'I'm Ready to Fight': Here's What You Missed at Jezebel's Inauguration Panel

Photo by Dee Wong.

WASHINGTON, DC—On Thursday evening, a room full of women and men joined Jezebel and Fusion, in partnership with EMILY’s List and Washington Parks and People, for a conversation we upliftingly dubbed “What to Do When You’re Expecting the Worst.” The panel was moderated by senior reporter Anna Merlan and featured Representative Val Demings of Florida’s 10th District, Demos president Heather McGhee, Linda Sarsour, Executive Director of the Arab American Association of New York and co-chair of the Women’s March on Washington, and Stephanie Rawlings-Blake, former mayor of Baltimore and secretary of the DNC.

These women were kind enough to lend us some of their time to discuss what work they’re doing to handle the realities of an administration that, whatever they might say, is not presenting itself as one that will adequately represent the majority of Americans.


The women were generally aligned on their approach to election: “I’ve stopped crying, and I’m ready to fight now,” Congresswoman Demings told the crowd.

McGhee, Sarsour, and Rawlings-Blake. Photo by Dee Wong.

“I’m trying to figure out how to talk about it in new ways and different ways so that people don’t tune out. Because my discontent is not based in hate, it’s based on information and understanding about what it takes to run a government,” Rawlings-Blake added. McGhee had some overarching thoughts on the messaging of this particular campaign:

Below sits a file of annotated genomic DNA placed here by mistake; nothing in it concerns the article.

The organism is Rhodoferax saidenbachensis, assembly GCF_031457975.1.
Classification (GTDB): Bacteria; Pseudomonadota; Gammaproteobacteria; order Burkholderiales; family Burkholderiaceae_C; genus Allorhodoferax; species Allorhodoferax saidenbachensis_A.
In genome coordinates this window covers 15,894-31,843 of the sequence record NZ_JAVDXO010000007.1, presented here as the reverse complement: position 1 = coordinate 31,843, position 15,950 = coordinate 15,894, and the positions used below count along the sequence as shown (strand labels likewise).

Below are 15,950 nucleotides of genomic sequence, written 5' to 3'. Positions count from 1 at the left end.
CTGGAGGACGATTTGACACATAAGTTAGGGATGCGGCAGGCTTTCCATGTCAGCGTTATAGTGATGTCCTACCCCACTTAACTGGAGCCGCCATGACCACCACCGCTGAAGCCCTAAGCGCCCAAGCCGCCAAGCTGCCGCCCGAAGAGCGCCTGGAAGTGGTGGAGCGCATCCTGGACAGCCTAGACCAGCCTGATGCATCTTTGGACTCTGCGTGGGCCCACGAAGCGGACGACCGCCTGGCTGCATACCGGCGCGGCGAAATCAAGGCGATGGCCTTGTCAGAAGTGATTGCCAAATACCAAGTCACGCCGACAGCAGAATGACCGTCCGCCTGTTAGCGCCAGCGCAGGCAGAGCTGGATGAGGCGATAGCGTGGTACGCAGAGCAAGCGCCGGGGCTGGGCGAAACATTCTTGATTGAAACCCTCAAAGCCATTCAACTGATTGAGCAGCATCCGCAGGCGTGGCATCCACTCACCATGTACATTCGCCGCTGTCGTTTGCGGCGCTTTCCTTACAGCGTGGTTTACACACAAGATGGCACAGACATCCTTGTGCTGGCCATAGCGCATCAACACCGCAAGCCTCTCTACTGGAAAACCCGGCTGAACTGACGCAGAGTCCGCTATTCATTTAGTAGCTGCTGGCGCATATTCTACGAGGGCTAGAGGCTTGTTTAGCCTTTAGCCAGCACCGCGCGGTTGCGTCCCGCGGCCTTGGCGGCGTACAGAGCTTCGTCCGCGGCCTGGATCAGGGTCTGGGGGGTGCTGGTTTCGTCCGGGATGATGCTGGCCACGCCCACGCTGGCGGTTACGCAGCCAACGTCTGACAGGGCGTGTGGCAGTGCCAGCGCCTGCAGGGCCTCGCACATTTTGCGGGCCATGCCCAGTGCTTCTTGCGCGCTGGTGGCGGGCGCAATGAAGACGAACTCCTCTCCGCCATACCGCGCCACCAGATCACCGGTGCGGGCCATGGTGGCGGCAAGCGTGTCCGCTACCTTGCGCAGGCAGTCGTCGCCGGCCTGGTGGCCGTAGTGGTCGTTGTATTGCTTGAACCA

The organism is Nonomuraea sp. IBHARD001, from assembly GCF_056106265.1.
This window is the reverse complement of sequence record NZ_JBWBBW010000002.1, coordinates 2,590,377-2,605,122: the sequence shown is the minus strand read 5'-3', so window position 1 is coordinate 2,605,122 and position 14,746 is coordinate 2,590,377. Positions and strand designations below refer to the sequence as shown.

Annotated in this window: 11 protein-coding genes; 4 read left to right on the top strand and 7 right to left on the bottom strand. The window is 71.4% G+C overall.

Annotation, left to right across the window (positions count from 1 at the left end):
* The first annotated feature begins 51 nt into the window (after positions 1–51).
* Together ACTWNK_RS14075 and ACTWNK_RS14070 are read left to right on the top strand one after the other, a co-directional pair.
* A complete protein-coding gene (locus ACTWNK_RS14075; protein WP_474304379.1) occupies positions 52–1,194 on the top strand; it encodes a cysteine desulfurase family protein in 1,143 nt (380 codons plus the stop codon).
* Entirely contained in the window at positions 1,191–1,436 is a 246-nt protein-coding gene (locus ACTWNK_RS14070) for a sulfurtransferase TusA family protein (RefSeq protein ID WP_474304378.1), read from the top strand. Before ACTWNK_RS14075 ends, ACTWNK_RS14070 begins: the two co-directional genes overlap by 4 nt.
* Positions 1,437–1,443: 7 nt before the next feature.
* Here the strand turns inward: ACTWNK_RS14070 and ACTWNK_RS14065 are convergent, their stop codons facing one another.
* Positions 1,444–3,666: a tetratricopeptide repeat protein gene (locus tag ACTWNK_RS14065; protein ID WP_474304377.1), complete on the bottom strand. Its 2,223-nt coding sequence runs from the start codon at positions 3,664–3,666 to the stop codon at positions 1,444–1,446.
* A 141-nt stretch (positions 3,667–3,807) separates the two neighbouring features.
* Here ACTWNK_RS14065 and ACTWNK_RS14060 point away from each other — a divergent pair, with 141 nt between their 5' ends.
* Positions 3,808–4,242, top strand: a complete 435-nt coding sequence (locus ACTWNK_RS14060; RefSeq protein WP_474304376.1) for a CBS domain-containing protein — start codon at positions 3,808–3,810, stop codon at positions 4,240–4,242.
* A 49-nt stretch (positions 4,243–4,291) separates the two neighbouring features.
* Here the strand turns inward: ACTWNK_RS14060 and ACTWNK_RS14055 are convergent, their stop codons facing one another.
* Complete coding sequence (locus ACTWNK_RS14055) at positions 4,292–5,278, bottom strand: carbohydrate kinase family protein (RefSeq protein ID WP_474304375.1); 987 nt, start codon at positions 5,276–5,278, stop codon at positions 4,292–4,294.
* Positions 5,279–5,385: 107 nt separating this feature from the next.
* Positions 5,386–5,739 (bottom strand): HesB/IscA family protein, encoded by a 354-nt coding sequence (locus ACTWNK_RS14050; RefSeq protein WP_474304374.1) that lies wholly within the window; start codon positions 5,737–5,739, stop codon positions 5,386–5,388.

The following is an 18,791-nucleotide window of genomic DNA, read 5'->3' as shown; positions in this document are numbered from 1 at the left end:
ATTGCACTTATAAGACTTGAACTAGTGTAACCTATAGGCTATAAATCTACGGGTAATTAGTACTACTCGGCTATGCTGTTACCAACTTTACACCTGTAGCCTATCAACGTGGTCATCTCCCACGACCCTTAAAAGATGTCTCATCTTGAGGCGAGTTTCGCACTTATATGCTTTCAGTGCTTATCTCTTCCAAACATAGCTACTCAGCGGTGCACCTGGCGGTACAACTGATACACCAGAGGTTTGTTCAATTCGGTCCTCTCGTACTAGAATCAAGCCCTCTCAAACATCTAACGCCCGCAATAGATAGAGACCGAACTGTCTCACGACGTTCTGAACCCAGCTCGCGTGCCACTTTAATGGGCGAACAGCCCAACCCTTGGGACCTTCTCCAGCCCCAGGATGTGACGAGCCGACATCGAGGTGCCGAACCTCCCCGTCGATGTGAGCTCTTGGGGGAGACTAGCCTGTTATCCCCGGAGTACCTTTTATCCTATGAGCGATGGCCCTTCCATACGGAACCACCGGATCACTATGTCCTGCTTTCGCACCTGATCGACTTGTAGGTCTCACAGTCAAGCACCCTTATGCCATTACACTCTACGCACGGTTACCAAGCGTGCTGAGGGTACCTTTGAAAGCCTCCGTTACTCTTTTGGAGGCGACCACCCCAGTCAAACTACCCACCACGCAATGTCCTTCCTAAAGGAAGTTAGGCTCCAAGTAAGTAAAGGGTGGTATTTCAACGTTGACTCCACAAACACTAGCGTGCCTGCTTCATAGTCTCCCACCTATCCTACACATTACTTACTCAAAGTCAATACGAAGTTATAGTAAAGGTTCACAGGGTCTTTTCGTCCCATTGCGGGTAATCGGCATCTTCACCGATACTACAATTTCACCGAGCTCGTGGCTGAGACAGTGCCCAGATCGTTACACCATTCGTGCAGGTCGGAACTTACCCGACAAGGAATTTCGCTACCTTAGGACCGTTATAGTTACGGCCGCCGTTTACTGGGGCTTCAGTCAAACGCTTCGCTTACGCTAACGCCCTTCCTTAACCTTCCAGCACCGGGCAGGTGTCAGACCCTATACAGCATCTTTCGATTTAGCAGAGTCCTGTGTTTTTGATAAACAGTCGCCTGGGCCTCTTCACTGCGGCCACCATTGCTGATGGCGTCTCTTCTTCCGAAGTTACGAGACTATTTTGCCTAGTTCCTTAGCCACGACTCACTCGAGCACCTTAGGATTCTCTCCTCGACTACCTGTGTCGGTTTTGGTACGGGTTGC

“We saw a candidate use identity politics—and I’m talking about Donald Trump—who managed to make the dog whistles about who gets to really be an American, who really gets to belong, who really deserves, turn those dog whistles into a bullhorn. And we can no longer be silent about how important it is to finally confront the way the Right Wing uses race and gender to divide us in order to keep the spoils for the billionaires and the wealthy and the powerful.”


On a more immediate level, Sarsour deftly fielded several questions about the Women’s March, and predicted that it will be “the largest mass mobilization that any administration has ever seen on their first day.... and potentially the largest protest in US history.”

You can watch some highlights from the conversation here:

And if you’re interested, you can watch the whole panel here:

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